An investigation was launched to describe the populations at risk and the sexual networks within the Edmonton Zone to support the development of targeted interventions.
METHODS: A descriptive summary of all GC cases reported in the Edmonton Zone from January to August 2015 was conducted using routinely collected data.
In May 2015, the Canadian province of Alberta began observing a statistically significant increase in the number of reported gonorrhea (GC) cases compared to previous years.
Within the province, the Edmonton Zone was found to have the highest rate, compared to the other four health zones, for January to April 2015 (38.4 infections per 100,000 population).
From a public health perspective, unfairly restricting donors places an unnecessary burden on the nation's blood supply.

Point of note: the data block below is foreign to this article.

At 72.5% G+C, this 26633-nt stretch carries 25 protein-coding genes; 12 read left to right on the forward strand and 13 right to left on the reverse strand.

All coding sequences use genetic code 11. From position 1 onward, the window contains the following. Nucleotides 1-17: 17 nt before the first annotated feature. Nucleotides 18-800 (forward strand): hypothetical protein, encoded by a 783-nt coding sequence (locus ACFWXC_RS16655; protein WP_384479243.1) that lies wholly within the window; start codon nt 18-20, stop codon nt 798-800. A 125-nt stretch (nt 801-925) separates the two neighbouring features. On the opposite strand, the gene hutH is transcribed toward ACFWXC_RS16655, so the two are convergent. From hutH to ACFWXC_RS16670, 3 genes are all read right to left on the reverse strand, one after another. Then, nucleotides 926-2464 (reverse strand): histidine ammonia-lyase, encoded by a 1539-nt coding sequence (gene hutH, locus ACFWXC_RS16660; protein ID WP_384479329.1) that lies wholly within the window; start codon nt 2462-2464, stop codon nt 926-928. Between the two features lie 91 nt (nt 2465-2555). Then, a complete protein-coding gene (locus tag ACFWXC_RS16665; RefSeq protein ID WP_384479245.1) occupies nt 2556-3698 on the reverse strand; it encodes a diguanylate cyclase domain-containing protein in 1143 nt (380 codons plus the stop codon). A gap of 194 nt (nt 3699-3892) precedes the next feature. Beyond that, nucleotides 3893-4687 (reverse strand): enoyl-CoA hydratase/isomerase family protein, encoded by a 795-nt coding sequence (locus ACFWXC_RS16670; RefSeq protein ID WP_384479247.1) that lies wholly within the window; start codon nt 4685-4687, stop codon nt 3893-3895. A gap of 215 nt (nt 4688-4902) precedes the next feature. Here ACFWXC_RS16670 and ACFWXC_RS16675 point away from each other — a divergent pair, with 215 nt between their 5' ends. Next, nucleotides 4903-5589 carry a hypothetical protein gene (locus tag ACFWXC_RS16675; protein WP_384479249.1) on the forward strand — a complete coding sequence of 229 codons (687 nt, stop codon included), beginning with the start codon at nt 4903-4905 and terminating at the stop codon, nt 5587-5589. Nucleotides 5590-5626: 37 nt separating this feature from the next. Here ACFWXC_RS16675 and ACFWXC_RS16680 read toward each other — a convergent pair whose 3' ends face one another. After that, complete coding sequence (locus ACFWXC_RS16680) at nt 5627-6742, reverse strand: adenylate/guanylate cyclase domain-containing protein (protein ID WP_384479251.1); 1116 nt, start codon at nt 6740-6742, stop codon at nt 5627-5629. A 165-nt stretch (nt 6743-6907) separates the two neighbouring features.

The Centers of Disease and Control (CDC) estimates about 30 percent of the 1.2 million people living with HIV in the U. will require blood products or a transplant due to kidney malfunction.
A mathematical model factoring in the HIV incidence rate in MSM estimates the remote possibility of 1 in 10,000 positive HIV blood samples donated.
A core group of cases, identified from the social network analysis, were selected for re-interview to enhance information on how cases meet their sexual partners.
RESULTS: There were 1,088 GC cases reported from the Edmonton Zone from January to August 2015. Forty three percent of female cases and 21% of male cases self-identified as Aboriginal.
There are both logistic and principle-based issues with the 12 month donor ban.
Logistically, the ban prevents donors from contributing to the blood bank.